videogame."   They were soon drowned out by moviegoers.

"The film was incredible on all counts. It's the first time I've heard a cinema audience clap at the end of a movie" said Nikos
Mastoris, who owns a comic bookstore in Athens. "The photography, the music, and all the scenes are really brilliant. The
movie is very faithful to the comic book."
Haris Antonopoulos of distributors Village Roadshow said ticket sales of "300" in Greece have topped the 1 million mark -
out of a population of 11 million - and is on course to beat the record-setting "Loufa kai parallagi: Sirines sto Egeo," a
movie about life as a Greek army conscript which sold 1.4 million tickets in 2005.

The village of Thermopylae, population 250, lies about 125 miles north of Athens, and is marked by a modern monument
near the country's main highway to the battle fought in 480 B.C.
Most villagers still haven't seen the movie because the nearest cinema is in the city of Lamia, an hour's drive to the north,
but are still proud of its success.

In the battle, King Leonidas (played by Gerard Butler) led a small force which fought to the death against the invading
Persians, to give Athens valuable time to prepare its defenses and ultimately defeat the army of Emperor Xerxes I
(Rodrigo Santoro).
Unlike the movie, historians believe Leonidas was not a young man. And Sparta, of course, was not a democracy as it is
depicted in the movie but a fearsome military power ruled with absolute authority.
Greek movie fans didn't seem to mind the history-bending or the comic-book style. And Greek Internet bloggers zealously
defended the fantasy-laden movie - many arguing that "300" stands up historically, although it is spiced up with allegorical
interpretations. Xerxes' colossal proportions, they say, represent his inflated ego and monsters in his army represent an
invincible force in the eyes of Greeks.
The Iranian government, which has drawn international condemnation over its nuclear program, has objected to the film's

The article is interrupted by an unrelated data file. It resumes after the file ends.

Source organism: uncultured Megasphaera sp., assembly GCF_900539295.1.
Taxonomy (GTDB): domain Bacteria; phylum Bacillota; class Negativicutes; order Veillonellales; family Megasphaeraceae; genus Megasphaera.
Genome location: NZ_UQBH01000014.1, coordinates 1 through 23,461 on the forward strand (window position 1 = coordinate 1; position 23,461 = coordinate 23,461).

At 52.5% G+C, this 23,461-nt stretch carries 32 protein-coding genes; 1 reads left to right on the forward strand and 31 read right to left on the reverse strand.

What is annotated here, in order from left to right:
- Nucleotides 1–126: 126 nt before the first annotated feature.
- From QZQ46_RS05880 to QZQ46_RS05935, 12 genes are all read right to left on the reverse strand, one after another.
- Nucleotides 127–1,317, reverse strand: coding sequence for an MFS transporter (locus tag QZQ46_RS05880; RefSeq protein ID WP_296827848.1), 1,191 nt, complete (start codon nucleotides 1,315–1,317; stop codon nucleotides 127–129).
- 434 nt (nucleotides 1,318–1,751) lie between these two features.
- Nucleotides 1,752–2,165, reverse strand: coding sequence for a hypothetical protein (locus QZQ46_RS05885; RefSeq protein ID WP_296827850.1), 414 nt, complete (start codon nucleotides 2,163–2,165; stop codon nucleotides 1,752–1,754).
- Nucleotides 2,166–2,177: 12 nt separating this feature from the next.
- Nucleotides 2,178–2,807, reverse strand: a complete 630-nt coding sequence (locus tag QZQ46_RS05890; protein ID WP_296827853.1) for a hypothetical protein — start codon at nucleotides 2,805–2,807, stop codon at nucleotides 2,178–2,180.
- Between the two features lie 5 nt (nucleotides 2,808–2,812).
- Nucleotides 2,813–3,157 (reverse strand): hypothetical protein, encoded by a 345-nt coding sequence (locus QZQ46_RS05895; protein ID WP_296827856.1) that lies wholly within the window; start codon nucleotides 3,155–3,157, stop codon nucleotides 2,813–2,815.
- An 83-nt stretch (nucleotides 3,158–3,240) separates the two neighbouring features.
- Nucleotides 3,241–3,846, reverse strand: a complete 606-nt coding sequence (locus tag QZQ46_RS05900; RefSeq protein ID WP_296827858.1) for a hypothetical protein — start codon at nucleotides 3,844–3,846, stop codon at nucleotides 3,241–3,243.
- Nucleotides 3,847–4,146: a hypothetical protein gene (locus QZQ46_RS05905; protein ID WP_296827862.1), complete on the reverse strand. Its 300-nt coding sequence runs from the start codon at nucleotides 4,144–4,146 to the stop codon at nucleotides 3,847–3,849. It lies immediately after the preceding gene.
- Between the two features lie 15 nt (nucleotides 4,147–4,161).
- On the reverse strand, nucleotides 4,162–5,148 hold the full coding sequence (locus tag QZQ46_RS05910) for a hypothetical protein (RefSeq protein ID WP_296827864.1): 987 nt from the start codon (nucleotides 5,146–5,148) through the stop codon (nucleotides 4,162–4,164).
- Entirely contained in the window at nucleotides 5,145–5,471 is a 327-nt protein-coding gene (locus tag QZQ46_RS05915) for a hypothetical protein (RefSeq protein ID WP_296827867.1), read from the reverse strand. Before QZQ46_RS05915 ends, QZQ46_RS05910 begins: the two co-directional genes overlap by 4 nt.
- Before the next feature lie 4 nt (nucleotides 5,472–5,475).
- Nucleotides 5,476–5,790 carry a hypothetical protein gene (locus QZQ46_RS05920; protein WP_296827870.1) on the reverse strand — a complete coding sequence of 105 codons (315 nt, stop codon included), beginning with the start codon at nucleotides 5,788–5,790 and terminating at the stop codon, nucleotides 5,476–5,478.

depiction of ancient Persia as barbaric and for what it sees as a politically loaded, West vs. Iran story line.

Kefalonia Earthquake
27th March IOL

The archaeological museum of the Greek Ionian Sea island of Cephalonia (Kefalonia) was closed on Monday after a
weekend of seismic activity damaged the building and smashed items, the culture ministry said.
An undersea tremor measuring 5.9 points on the open-ended Richter scale on Sunday toppled a number of exhibits at
Argostoli Museum, smashing three of them, the ministry said without offering further details. The museum building itself
sustained minor damage, with cracks appearing in its walls.

A number of aftershocks up to 5.1 points Richter were recorded on Monday.

There were reports on Sunday of minor damage to homes and limited rock slides on roads, but no injuries. Government
engineers have been dispatched to Cephalonia to inspect schools and other public buildings in addition to the island's
roads, many of which are built along steep cliffs.

The Argostoli Museum was entirely destroyed in a 1953 earthquake that devastated the island.

Greece is the most seismically active country in Europe, accounting for half the number of earthquakes recorded on the

Getty returns 2 antiquities
March 26th AFP

The J. Paul Getty Museum in Los Angeles has returned two ancient pieces long claimed by Greece on grounds of illegal
provenance, the Greek Culture Ministry said.